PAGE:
14th C. ITALIAN RIDING CAPARISON
Master Johannes the Black of the Athanor
(Being some suggestions for practical (re)construction, ornamentation and use.)
It is a very rewarding endeavor, this fashioning of equestrian trappings and it's equipage. This is for two reasons; the horse was very much a vital influence in the medieval societies we study, therefore the research necessitated by the making of horse furniture gives us much useful insight; additionally, fewer projects make such a complete test of the quality of ones craftsmanship. A set of caparison shoddily made, or of faulty design, will rapidly disintegrate after only a short ride.
So it is that this article is written; not to give you step-by-step instructions in the construction of caparison, but to give you some design and construction considerations which you will hopefully find useful in arriving at your own original product. For the seamstress/tailor or leatherworker who perseveres, there will be a measure of satisfaction hard to describe, when you first ride across the fields in garb and caparison. Should you make your own, you will understand.
Most non-tourney caparison (referred to as riding caparison) of the 1300's was very much the same in all of western Europe. It seems to have consisted of;
a) The HEADSTALL; this is the halter-like arrangement which fits across the forehead of the horse, around or across the ears, under the throat (the buckle here is called the throatlatch) and up to the bit on either side of the horses mouth (these long straps are called cheek-straps). In the Italian sources, at least, there does not seem to have been a band going over the top of the nose as in today's bridles. As for bits, most archaeological evidence seems to indicate that snaffle bits were much more common than curb bits, even though curbs are more often depicted in period art. Buckles may be seen as the fastening elements in a few works. Reins were often double, with one attached at the bit where it emerges from the mouth, and the other either attached to the same location (Illus. 4) or to the end of the curb-bit. Some snaffle bits which have long arms, making them seem to be curbs, still exist, and may be seen in the annals of the London Museum.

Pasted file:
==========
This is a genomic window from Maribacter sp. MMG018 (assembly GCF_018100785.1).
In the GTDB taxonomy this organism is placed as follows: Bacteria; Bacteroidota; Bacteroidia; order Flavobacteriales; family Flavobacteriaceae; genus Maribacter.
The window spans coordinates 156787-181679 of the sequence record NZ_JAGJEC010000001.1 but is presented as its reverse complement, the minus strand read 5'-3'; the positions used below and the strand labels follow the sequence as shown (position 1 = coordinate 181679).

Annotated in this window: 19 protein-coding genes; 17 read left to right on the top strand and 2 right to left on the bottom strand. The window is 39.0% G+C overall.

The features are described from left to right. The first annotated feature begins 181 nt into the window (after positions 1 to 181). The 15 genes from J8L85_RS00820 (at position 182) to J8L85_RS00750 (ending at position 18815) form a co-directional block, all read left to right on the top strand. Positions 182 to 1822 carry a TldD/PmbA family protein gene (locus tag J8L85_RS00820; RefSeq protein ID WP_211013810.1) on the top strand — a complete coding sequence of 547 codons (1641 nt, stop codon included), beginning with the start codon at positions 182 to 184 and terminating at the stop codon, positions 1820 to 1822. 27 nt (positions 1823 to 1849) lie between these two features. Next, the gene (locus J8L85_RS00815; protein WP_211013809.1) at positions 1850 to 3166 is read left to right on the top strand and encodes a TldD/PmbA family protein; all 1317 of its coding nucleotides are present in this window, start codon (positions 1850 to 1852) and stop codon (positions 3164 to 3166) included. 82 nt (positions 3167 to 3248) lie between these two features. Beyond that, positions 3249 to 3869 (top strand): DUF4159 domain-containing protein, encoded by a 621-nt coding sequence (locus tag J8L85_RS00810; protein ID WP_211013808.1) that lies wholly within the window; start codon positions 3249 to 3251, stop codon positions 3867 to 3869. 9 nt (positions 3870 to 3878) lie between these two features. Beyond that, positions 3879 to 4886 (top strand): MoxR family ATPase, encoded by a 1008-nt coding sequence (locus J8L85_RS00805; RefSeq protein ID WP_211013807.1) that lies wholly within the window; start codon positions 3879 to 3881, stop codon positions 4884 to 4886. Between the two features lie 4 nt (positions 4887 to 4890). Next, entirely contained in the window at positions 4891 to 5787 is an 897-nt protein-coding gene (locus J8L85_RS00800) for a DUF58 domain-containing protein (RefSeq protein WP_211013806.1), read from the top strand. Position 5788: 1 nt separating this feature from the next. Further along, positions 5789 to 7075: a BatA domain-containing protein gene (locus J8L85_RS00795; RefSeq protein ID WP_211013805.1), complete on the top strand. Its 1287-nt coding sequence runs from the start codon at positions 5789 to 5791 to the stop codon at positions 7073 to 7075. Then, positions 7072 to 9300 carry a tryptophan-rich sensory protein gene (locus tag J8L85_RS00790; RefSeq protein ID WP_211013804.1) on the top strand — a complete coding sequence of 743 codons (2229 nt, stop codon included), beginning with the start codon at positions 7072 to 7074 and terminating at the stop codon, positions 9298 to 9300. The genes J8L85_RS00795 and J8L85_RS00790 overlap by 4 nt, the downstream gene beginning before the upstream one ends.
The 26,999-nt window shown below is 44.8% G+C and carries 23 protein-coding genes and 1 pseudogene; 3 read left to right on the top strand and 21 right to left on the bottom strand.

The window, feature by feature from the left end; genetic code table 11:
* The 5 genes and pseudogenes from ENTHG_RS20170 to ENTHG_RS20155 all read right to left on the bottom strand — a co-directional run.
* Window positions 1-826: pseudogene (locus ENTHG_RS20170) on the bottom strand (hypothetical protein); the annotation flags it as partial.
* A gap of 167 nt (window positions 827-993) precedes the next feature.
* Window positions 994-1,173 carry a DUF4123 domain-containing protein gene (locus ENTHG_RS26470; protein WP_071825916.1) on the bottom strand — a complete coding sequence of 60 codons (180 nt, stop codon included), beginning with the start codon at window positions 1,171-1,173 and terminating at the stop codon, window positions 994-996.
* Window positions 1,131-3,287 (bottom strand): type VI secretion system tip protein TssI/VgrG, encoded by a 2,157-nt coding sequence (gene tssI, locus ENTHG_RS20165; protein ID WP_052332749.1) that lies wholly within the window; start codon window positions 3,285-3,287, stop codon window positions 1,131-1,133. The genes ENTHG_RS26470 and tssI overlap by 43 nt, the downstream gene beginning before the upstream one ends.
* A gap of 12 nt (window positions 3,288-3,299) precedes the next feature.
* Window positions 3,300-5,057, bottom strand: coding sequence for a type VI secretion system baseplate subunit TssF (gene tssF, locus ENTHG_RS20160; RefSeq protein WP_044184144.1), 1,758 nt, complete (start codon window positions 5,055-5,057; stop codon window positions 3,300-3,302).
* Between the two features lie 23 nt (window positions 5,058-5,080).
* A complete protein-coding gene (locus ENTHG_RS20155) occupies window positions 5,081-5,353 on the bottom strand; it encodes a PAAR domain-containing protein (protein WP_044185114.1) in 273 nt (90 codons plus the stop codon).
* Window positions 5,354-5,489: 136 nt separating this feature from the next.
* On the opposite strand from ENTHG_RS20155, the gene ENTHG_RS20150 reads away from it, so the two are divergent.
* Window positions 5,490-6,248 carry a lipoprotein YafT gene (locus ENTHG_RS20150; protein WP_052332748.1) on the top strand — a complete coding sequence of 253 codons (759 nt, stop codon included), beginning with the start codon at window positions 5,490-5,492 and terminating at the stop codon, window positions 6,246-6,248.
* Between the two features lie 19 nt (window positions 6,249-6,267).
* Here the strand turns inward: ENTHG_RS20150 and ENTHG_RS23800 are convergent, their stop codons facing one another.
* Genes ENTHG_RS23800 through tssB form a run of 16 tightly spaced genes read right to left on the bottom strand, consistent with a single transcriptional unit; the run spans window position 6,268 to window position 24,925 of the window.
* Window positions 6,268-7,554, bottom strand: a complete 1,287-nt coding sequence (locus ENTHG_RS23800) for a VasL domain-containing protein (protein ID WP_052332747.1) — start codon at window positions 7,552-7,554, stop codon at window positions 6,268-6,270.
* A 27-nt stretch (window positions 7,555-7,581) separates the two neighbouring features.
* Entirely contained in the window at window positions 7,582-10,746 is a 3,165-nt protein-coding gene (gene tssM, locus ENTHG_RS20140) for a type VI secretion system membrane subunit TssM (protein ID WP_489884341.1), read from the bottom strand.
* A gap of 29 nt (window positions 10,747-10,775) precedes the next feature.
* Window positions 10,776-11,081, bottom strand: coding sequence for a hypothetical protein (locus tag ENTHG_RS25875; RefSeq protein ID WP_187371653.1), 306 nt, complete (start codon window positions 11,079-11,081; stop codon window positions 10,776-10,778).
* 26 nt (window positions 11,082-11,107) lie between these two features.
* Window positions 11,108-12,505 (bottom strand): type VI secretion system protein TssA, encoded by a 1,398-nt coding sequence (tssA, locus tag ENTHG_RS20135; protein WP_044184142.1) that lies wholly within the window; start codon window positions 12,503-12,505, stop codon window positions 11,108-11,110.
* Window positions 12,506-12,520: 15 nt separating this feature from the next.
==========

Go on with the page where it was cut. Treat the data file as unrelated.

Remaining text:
b) The SADDLE COVER may be seen in Illus. 4 & 5. These are very much like the 'mochila' saddle covers which the conquistadors used. If you construct one, it is important that it's constructed of or lined with a coarse material, so that they will not slide on the saddle. It will be necessary to either fit them, or make them out of industrial felt, so that they may be put on wet and ridden, thus conforming to the saddle's shape. The stirrups are pulled around them, as the illustration show, though a horizontal slit could be made to allow them to be pulled through.
c) The PEYTRAL, or breast strap, is a near-necessity on trail rides and hunts. It fastens to the saddle on either side, and care should be taken that it is made of a water-fast material, since horses perspire heavily here.
d) The CRUPPER is the large array of straps that criss-cross and hang from the horses hindquarters. It goes back to the horses tail, where it passes between it's base (called the dock) and the horses anus. The crupper should be covered with soft material here, such as softer leather; we use a piece of ace bandage wrapped around the cord and covered with surgical tape.
I'll leave you with some general construction tips:
-Always make a mock-up, and try it out on a variety of horses before committing yourself to a particular design.
-Be sure to make it as strong as possible, and check it's structure while riding.
-Always finish leather with paint, wax or lacquer, all of which are great. Enjoy, and Good Riding!!!
After various caparisons depicted in 'Tabula sanitatis', a 14thc. Italian MS in the Oesterreichische Nationalbibliothek, Vienna. Published modernly as the 'Four Seasons of the House of Cerruti'.